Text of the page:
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ISBN 978-0-12-374515-6 [US]
ISBN 978-3-89864-620-8 [DE]

Project 3: Cause-Effect Chains

In this project, you write a tool that isolates failure-inducing program states.

Your Task

Extract and compare program states to isolate failure causes. Proceed in five steps:

Step 1: Obtain states.

In Python, you can access the program state from within a program run using a trace function. The Python method sys.settrace(func) sets the global trace function to func; it is invoked whenever a new function is entered. func can return a local trace function which is then invoked for every line of the current function. Here's a full description of sys.settrace().

From within a trace function, you can access all variables of the current frame; you can also access the frames of the calling functions. See internal types for a discussion of frame objects.

  1. Start by extending an existing program (such as middle) with a tracing function. Have your tracing function first report the called functions; then extend it to report the local and global variables. See the lecture slides on isolating cause-effect chains for an example.
  2. Set up the tracing function such that it operates only at given locations (say, a list of function names).
  3. Create a State class in which you create a copy of the current state. (You may also want to create your own Backtrace and Frame classes, such that each State contains a Backtrace as a list of Frame objects.)

    Copying state is tricky. Here are some hints:

    • You need to care about aliasing. If variables a and b reference the same object, this should also be reflected in your State object. (If needed, you can use the Python built-in id() function to access the "identity" of an object.)
    • An important limitation of Python is that you cannot make "deep" copies of the entire state, since modules cannot be copied. Also, you cannot access the internal state of modules, so if there is any difference in here, you won't be able to detect or isolate it.
    • The Python copy.copy() method handles all of this nicely. It creates a shallow copy—that is, it copies the top-level structure (that is, the mapping of global and local variables), while preserving aliases at the deeper levels.
    • A good solution is to copy as much as you can—that is:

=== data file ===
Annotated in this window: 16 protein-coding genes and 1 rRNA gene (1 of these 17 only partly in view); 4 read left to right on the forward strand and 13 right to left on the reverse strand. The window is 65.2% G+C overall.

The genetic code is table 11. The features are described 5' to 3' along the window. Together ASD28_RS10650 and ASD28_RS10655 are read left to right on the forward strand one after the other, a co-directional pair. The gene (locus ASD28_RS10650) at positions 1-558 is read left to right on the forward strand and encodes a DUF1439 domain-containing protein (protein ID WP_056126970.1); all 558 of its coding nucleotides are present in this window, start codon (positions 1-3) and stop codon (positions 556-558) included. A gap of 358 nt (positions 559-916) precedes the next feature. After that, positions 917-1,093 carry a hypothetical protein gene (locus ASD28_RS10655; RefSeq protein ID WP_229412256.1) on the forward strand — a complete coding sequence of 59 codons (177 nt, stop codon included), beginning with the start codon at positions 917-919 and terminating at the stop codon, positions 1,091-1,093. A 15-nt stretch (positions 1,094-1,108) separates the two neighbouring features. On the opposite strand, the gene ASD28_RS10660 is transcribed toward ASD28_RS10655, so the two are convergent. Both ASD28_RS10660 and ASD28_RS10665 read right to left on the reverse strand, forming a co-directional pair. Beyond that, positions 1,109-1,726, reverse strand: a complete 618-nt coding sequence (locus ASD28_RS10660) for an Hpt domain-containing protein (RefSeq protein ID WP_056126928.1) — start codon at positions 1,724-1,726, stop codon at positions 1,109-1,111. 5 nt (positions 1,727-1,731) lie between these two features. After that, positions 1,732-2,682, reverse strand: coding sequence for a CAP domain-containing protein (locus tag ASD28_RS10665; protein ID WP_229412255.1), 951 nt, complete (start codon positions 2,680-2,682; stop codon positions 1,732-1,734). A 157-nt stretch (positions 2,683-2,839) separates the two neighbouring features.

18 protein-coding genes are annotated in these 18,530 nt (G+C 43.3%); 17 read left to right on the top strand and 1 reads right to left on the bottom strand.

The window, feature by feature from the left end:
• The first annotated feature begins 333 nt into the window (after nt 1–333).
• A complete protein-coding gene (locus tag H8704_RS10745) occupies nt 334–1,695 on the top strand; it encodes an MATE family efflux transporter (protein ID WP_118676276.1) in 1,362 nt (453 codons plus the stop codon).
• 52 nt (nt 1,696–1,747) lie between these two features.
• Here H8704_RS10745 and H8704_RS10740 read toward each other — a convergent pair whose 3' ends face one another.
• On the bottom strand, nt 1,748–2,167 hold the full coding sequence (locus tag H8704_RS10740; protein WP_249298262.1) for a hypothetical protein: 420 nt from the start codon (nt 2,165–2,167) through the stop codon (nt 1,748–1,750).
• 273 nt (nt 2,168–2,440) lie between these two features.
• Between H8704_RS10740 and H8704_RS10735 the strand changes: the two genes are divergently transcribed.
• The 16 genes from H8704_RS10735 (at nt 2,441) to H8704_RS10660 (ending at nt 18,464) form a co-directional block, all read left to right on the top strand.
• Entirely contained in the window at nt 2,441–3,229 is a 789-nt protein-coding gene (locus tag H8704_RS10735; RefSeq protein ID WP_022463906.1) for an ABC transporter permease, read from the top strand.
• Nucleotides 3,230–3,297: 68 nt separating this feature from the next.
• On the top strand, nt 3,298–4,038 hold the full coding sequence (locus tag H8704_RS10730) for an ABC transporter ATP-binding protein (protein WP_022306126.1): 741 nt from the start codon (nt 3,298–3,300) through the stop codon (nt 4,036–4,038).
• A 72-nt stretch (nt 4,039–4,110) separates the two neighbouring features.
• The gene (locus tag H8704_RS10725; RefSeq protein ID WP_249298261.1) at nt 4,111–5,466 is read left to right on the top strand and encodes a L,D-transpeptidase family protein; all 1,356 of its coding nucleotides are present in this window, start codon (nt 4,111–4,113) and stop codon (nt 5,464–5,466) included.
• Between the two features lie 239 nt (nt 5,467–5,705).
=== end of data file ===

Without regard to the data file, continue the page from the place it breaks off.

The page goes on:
• to copy recursively the entire state,
      • if an exception occurs, catch that exception, and share the object rather than copying it.
  4. Allow the state to be output in human-readable form (for debugging).

Step 2: Compare states.

For simplicity, we shall only compare state per base variables—that is, we do not (yet) examine the contents of data structures.
  1. Create a class StateDelta that holds the difference between two program states, expressed as a set of Delta objects.
  2. Each Delta object represents a difference of two values of one single (named) variable. Essentially, a Delta will consist of
    • The name of the variable
    • Its stack depth (frames of different functions can have different variables with the same name)
    • Its value (as a copy of the original value)
  3. When designing your Delta class, note that in Python, the set of local variables at a frame may be different, even though the backtrace is the same. For instance, in the Python code
    if debug:
       x = 1
    the variable x is defined only if debug is set. Comparing two runs with different settings of debug results in different sets of local variables.
  4. If two values reference the same object (such as a module), you need not look further for any differences. Use the Python built-in id() function to access the "identity" of an object.
  5. Set up a constructor for StateDelta that takes two State objects and creates appropriate deltas—one for each differing base variable. (Hint: to compare variables, use the Python built-in cmp() function.)
  6. Allow state differences to be output in human-readable form (for debugging).